This label guarantees that absolutely no GMO products are used in the raising or processing of the poultry. The Non-GMO Project Product Verification Program is the only third-party verification for non-GMO foods in North America, an area of focus that many consumers feel quite strongly about, and important factor in gaining our purchasing trust.

Gap 4-Certified

Gap 4-Certified is issued by Global Animal Partnership, well known as the authority in animal welfare labeling. They use a tiered, numerical system of Steps 1-5 to indicate how well the chickens were raised, and essentially, the higher the number, the better the farm. Step 4—which is the level at which Cooks Venture is labeled—requires the chickens to be raised on-pasture 100% of the time, starting from four weeks of age. It also requires the pasture(s) to have shade and be well maintained, the raising of a breed that is naturally meant to live outdoors, and for the addition of enrichments within the pasture.

American Humane Certified or Certified Humane

American Humane Certified, Certified Humane, or Shop with Your Heart, all indicate humane treatment of animals and help prevent cruelty to animals. Although these specialty certifications fall outside USDA parameters, there is one USDA-approved third-party animal welfare food certification label: Animal Welfare Certified, indicating that the farm where the chickens were raised has specific high-welfare standards.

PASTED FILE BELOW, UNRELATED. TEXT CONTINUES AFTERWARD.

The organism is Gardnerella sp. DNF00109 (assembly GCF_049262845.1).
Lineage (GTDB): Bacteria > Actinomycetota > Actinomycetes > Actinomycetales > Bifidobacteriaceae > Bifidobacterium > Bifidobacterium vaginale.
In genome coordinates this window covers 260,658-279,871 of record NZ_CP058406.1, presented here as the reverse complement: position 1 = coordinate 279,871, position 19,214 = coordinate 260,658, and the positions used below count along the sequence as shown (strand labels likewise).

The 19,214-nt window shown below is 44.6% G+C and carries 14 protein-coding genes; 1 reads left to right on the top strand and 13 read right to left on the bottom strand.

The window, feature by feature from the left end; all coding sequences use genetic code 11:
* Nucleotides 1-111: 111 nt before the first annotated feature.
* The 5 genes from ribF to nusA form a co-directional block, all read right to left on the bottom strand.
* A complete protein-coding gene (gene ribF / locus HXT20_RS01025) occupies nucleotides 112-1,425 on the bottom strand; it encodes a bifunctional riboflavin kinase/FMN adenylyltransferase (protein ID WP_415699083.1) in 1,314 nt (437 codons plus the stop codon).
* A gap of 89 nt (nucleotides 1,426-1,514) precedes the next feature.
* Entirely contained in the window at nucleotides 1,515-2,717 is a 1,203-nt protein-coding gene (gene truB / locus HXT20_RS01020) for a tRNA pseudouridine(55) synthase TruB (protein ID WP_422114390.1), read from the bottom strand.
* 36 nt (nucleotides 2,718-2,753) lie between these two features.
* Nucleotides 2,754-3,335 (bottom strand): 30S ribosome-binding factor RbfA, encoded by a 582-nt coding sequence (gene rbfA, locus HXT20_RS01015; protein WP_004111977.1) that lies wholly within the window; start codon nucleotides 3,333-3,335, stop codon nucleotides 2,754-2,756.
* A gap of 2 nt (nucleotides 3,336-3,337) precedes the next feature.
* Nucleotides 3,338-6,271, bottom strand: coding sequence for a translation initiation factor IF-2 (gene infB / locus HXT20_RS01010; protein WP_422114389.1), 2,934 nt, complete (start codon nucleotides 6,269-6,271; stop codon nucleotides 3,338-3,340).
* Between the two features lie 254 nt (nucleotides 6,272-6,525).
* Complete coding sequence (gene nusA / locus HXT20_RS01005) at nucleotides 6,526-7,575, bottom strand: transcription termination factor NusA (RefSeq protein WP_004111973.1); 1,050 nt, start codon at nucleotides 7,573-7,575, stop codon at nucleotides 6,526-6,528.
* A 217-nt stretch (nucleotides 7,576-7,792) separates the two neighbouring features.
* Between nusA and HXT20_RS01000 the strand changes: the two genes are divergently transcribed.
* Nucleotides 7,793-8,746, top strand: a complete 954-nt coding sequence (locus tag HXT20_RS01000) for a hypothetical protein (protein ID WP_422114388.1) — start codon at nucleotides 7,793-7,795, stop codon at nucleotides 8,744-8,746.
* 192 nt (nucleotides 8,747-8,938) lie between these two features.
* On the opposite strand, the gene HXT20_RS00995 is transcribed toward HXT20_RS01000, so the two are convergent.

ASPCA Shop With Your Heart

TBD TBD ASPCA (The Animal Society for the Prevention of Cruelty to Animals) TBD


This means the farm raising the chickens adopts farming practices that mimic natural systems to repair, replenish and improve our soil and ecosystems, boosting biodiversity and helping to mitigate climate change.

USDA Process Verified

This means the company is approved by the USDA in the areas of age, source, processing and raising claims, as well as ceding practices.

Cooks Venture’s Recommendation: What Should You Buy?

There's a reason we raise slow-growing chickens without antibiotics in pastures, a reason we use only Non-GMO feed grown by farmers in regenerative systems, a reason we process our birds through Air-Chilling. And it’s all the same reason: Cook Venture is on a mission to provide you with the best chicken on the market while raising the best chicken for the planet.